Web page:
chapter  VI
17 Pages


THE function of currency is to facilitate exchange by providing something for which people are always ready to give goods. Without currency we have barter of goods, where goods are exchanged for goods directly without the medium of currency. Barter is a very awkward process, and dissatisfaction is often the result. A person wishing to exchange something has to find another, who not only has what the first desires to have, but who also desires to have what the first seeks to give. Such a consummation is rarely attained in individual cases, but where there are many transactions, the result is more satisfactory. The system of barter in West Africa between natives and Europeans was especially maleficent, when, as often occurred, there was only the one European trader on the spot and as a consequence he had the monopoly of supply and demand. In that case the natives were often compelled to take such goods as the trader chose to give, generally articles that he could not dispose of, as "half-empty bottles of ale and porter, and damaged claret" .1 Naturally with such methods, trade would never grow, since the natives preferred to produce nothing, when they could not get what they wanted. Barter, then, possessed, besides its intrinsic awkwardness, a scope for sharp practice, for squeezing the natives, and in addition the lure of making a " double-profit" at one transaction. This idea of earning a " double-profit" is a great delusion, for what may be gained in the individual deal is more

288 than lost in the general turnover. The general verdict is that" where this system has been replaced, and cash is now offered for produce and accepted for goods sold, trade has increased greatly." 1 Despite all this Sir Frederick Lugard reported in 1919 that "trading by barter is still carried on in some parts of Nigeria, in spite of all the efforts of the Government to put a stop to it ". He went on to say: "The growing scarcity of ginformerly the chief article of barter-has done something to affect improvement, but there are still districts in the Benue region in which the native in exchange for his produce can only obtain articles which he does not want. He sells them for what they will fetch in the native market, where in consequence they may often be bought at a much lower price than from the merchant's store". 2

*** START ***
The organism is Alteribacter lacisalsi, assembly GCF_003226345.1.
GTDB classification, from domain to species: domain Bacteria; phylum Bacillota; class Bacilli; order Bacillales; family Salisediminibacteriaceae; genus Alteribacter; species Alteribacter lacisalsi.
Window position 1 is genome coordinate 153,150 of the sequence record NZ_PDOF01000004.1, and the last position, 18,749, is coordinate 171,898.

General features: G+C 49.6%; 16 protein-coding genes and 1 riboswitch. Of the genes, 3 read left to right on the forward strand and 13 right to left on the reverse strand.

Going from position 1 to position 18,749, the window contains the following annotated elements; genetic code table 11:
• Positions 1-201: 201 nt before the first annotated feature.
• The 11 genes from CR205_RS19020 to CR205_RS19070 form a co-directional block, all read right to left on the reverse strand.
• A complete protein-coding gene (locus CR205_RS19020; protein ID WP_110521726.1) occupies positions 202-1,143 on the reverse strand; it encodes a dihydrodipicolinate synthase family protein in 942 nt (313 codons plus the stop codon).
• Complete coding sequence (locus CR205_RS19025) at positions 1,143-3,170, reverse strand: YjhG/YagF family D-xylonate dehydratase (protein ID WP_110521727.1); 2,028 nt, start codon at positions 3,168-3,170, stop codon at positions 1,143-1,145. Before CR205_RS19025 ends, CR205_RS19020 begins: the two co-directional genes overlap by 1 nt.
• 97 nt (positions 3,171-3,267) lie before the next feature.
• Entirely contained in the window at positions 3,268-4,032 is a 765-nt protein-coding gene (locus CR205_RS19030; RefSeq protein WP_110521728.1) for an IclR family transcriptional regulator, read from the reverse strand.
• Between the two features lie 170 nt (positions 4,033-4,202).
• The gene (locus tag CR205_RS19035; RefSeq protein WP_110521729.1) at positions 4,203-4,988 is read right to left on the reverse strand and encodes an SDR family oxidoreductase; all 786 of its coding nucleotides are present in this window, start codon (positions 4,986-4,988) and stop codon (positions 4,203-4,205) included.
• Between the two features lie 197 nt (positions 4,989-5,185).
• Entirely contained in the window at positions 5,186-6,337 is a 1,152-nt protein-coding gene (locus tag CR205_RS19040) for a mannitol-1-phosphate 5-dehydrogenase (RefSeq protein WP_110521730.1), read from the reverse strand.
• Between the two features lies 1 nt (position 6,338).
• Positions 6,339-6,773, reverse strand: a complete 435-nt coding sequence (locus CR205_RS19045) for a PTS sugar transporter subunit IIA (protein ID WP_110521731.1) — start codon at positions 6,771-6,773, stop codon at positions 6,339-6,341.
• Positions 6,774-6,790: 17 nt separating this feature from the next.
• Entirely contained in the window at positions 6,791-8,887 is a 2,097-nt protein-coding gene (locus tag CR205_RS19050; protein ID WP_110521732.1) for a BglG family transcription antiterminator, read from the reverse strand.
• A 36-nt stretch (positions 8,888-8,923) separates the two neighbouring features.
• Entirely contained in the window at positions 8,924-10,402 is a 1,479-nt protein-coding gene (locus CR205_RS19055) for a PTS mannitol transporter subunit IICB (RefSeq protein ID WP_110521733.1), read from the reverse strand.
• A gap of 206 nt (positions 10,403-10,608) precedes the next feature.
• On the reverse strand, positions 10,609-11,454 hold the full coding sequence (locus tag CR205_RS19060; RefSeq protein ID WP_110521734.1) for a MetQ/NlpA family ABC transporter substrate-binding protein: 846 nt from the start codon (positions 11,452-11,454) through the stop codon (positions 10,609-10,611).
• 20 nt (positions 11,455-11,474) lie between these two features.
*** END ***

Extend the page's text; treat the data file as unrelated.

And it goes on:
The first step from simple barter in West Africa was the adoption of a commodity currency, which only differs from goods exchanged in barter, in that the commodity used as currency is known to be generally acceptable and so comes to be employed more or less extensively for exchange and not for consumption. Thus sometimes bottles and cases of gin were passed from hand to hand in trade for years without being consumed. 3 One of the first articles to attain this position in the public estimation was the iron imported from Europe, on acount of its usefulness for forming the instruments both of war and of husbandry. The result was that " iron soon became the measure by which the value of all other commodities was ascertained." A bar of iron of specified dimensions became the unit of currency, so that" twenty leaves of tobacco, for instance, were considered as a bar of tobacco, and a gallon of spirits as a bar of rum j a bar of one commodity being reckoned equal in value to the bar of another commodity."4 Other commodities were added to the list of currency-commodities, such as crystal beads and brass pans, which were equally in universal

demand. In the nineteenth century a new and popular form of commodity currency was introduced into West Africa from India, that of cowrie shells which were used as ornaments as well as currency. In addition to cowries there were also copper wires, called "cheethams" or " citims " (after Cheetham, one of their manufacturers), brass rods, small alloy horse-shoes called "manillas", bottles and cases of gin (which appreciated in value and depreciated in quality the further inland they penetrated), and, most important of all, slaves. All the above commodities were in constant demand, and passed readily from hand to hand. Cowries were employed for small payments, slaves and gin for large payments, while the other and metallic commodities were utilised for intermediate payments, so that a rough and ready gradation of currency was attained. Despite the system's apparent convenience, it was in reality riddled with imperfections. Brass rods, for example, varied in size, and thus varied in intrinsic value. Slaves, again, were so various that, like the hand-minted coins of earlier times, the value of each one had to be assessed separately. Then again, the value of the commodities varied according to time and place, as there was a plethora or a shortage, and as the natives desired the goods with intensity or otherwise, since the value of a commodity currency is always based very intimately on its utility as an article of consumption. It would seem that in certain parts at any rate a commodity currency was introduced and was in use among the natives themselves, while the system of barter still lingered on in the transactions between European traders and the natives. 1 The lack of valuable exchange commodity was the reason for the use of slaves as currency, especially in the interior parts of West Africa. A Report of the early 'Nineties of last century lamenting the status· of the slave in this respect said: "He has been the cheque book of the country, and has been necessary for all large payments. Unfortunately, he has a trick of dying, while passing from hand to hand, and it is possible that the less perishable currency [sc. of silver coin] will oust him from the commercial field."2